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BSA Executive Salaries

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1 hour ago, Eagle94-A1 said:

Challenge is that we are not getting more and more high level volunteers and staff with little to know experience AS YOUTH (emphasis), making decisions on program and they do not know what they are talking about.

On example I can give is my national supply division boss. She had no experience with Boy Scout summer camp, except hearing stories about it from her brother. Long story short, when I came up with the summer camp trading post schedule for the experimental program the store was in, she questioned every thing I proposed. I explained how things worked at camp, and she ignored me. Funny thing is, she asked one of my coworkers what she thought about her ideas, and my coworker told her, "How would I know, I've never been to summer camp. Ask [Eagle94-A1]. You hired him because he's been to camp before and staffed it." We did it her way that summer, and I racked up so much comp time that I never used it all before I quit. It was only after camp was over and we reviewed the sales log that I was proven correct, and things changed the second year.

But that was minor compared to some of the things I am reading and hearing.  BSA is hiring "experts" in various areas with no Scouting experience whatsoever. They are taking things from education and applying it to program. Sorry Scouting was never meant to be school. Or they are taking corporate management training courses, and trying to apply it to Cub Scout and Boy Scout training, and neglecting key aspects of program as a result. Take the Patrol Method for example. SM Specific dedicates 5.5 pages of syllabus and 35 minutes of time to it. THE PATROL METHOD IS THE HEART AND SOUL OF SCOUTING AND NEEDS MORE TIME THAN THAT TO EXPLAIN IT! (emphasis).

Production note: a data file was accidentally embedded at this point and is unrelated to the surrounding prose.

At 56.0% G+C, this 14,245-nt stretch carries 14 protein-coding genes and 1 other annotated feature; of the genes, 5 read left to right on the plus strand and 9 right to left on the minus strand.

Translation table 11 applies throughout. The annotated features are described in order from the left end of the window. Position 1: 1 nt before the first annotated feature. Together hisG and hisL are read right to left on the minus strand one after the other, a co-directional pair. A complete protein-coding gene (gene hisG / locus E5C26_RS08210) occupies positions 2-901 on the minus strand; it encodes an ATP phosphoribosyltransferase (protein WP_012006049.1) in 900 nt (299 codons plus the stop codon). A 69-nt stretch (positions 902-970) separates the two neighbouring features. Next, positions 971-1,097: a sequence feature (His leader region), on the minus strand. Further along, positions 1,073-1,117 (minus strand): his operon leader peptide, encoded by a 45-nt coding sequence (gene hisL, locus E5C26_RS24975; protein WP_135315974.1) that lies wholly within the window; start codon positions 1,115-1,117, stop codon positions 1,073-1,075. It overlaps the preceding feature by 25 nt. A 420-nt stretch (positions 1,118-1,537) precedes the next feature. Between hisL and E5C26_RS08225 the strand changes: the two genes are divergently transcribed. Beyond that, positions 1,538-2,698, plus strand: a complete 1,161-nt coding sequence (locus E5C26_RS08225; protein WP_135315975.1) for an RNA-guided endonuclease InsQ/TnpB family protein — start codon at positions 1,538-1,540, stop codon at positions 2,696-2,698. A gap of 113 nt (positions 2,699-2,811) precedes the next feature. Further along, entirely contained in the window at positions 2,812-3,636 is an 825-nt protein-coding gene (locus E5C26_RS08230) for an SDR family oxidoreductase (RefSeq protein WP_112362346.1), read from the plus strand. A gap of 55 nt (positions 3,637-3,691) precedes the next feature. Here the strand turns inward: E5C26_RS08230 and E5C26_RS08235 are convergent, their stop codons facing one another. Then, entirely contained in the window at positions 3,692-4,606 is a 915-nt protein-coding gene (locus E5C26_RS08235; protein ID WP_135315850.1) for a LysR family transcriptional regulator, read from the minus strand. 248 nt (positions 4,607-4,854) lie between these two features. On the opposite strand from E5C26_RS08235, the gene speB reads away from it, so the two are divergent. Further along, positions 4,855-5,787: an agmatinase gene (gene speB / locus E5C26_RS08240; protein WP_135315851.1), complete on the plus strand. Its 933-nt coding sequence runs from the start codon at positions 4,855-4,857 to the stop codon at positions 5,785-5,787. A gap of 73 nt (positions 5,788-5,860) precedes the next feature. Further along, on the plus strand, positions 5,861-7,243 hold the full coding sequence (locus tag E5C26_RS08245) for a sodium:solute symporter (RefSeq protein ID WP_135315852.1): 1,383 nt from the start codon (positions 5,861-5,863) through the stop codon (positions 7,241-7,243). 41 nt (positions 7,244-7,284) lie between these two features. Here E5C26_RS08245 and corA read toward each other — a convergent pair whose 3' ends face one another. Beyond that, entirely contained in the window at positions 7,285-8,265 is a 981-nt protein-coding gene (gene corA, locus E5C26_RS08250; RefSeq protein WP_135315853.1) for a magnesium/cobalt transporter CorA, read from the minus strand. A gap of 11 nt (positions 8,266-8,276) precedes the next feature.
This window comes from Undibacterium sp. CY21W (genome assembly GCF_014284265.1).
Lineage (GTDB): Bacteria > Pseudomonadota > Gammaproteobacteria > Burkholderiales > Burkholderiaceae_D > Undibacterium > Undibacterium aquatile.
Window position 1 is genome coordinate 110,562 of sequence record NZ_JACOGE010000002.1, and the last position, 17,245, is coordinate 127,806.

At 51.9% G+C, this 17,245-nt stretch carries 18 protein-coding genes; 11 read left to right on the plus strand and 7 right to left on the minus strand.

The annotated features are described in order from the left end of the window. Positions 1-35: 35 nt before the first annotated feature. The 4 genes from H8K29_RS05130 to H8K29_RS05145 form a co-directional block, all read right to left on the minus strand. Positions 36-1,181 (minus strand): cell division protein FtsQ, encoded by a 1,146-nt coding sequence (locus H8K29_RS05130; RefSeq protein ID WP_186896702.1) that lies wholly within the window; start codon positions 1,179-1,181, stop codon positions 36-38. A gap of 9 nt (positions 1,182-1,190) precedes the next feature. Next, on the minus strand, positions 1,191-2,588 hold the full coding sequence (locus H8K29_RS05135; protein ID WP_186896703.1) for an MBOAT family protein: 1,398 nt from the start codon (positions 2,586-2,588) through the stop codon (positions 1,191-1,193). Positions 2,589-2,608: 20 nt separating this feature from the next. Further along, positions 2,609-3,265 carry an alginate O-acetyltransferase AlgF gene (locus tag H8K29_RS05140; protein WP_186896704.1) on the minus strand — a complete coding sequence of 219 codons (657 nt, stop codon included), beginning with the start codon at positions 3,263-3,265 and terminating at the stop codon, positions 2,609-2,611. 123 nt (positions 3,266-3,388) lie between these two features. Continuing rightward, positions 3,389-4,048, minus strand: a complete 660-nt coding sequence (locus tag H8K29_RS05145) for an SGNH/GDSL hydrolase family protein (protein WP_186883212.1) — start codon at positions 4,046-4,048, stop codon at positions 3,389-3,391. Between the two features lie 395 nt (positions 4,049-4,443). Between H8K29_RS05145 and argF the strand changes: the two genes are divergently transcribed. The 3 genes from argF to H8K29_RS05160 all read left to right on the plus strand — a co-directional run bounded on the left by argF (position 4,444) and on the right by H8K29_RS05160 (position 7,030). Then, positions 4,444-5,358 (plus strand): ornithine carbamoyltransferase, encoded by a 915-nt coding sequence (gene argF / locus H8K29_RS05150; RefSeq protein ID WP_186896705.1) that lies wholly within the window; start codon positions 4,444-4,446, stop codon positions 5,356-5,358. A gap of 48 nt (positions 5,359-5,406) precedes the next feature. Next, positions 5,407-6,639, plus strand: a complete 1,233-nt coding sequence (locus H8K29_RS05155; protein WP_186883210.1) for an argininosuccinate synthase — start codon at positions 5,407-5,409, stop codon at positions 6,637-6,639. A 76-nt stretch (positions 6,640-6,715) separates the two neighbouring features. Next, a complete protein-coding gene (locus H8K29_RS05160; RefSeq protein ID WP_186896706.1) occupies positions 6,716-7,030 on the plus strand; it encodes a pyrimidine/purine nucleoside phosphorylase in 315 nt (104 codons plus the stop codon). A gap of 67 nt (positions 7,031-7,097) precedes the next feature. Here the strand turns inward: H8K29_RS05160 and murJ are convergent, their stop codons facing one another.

A good manager would put people in roles in which they can be effective.  The fact that your boss in the supply division was making decisions for which she did not have the proper experience is a red flag.  She clearly should have known her limitations and either hired someone who could advise her or should have delegated those decisions to someone else.  

That's the real problem in the BSA - bad management choices.  If that's what's going on, the BSA needs to correct that mistake and hire better managers.

I still believe strongly that having a Chief Program Officer (or Chief Scout) would be a phenomenal thing.  It's what we essentially do in a Boy Scout troop now.  You've got a business guy (Troop CC) who organizes all the operational functions.  You've got a program guy (Scoutmaster) who leads the program.  That generally works well when both people are doing their job.

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9 hours ago, ParkMan said:

A good manager would put people in roles in which they can be effective.  The fact that your boss in the supply division was making decisions for which she did not have the proper experience is a red flag.  She clearly should have known her limitations and either hired someone who could advise her or should have delegated those decisions to someone else.  

That was one of the reasons why I was recruited and hired. I had experience both attending camp as a participant, and as a staffer. You don't get to be an area director or camp commissioner without any experience. Plus being a staff advisor as a DE for district and assigned council events give you and advantage in planning and executing events.

 

9 hours ago, ParkMan said: